Constructing spaces, representing places

The role of landscape in open-air museum sites

Authored by: Antonia Noussia

The Routledge Companion to Landscape Studies

Print publication date:  December  2012
Online publication date:  February  2013

Print ISBN: 9780415684606
eBook ISBN: 9780203096925
Adobe ISBN: 9781136220609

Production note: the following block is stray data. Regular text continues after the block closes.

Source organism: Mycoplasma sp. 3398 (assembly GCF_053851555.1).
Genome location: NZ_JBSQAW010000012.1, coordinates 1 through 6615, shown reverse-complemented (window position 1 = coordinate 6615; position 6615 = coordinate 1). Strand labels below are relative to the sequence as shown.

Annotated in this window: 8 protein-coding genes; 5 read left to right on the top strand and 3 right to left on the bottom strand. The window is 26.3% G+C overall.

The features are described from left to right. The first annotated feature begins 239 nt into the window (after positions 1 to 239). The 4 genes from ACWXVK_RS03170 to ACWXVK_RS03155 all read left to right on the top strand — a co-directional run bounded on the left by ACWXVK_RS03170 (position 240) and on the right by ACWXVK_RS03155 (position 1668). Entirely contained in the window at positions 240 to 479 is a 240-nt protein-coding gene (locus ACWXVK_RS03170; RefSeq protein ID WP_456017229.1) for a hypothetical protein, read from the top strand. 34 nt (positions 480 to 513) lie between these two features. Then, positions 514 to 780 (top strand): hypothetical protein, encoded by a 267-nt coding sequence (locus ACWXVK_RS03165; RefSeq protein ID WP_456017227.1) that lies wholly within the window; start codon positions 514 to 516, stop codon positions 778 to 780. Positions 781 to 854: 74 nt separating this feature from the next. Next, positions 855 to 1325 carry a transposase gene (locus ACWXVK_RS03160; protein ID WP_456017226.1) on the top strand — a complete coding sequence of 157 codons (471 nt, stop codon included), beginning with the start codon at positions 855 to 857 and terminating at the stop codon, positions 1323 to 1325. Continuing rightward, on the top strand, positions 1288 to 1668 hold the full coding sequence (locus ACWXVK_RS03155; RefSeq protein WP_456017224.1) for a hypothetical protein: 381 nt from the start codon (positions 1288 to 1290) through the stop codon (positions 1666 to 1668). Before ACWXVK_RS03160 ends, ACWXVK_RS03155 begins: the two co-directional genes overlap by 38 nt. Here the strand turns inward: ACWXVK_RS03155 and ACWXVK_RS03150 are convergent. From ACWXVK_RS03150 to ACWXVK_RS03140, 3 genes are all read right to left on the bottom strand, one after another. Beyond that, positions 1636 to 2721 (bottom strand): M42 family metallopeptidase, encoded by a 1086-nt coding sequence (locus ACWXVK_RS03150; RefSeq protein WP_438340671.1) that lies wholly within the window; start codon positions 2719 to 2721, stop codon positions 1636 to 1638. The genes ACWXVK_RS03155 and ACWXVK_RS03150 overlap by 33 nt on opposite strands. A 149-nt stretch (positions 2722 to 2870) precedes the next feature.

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How might we imagine a museum in the open air? How might we conceptualize the importance of space in such a museum? The conventional museum conjures up images of a highly ordered and differentiated space, with the passage of time and history classified behind glass cases and inside buildings of often imposing architecture. Museums are seen as cultural forms for ‘showing and telling’ in an attempt to communicate certain cultural meanings and values while they transmit experience to the visitor through movement as ‘organized walking’. Artefacts are arranged to create a particular narrative which reveals the dominant role of the institution, as represented by the curators. In open-air museums, these narratives are translated into secluded landscapes which have many characteristics in common with public open spaces and parks. Therefore, open-air museums are hybrids, fusing elements of conventional museums which are aiming to collect, preserve and display artefacts, and of open spaces which are constructed so as to create a sense of place. This dual identity of combining museum concepts and practices with landscape design gives them their complex and unique character.

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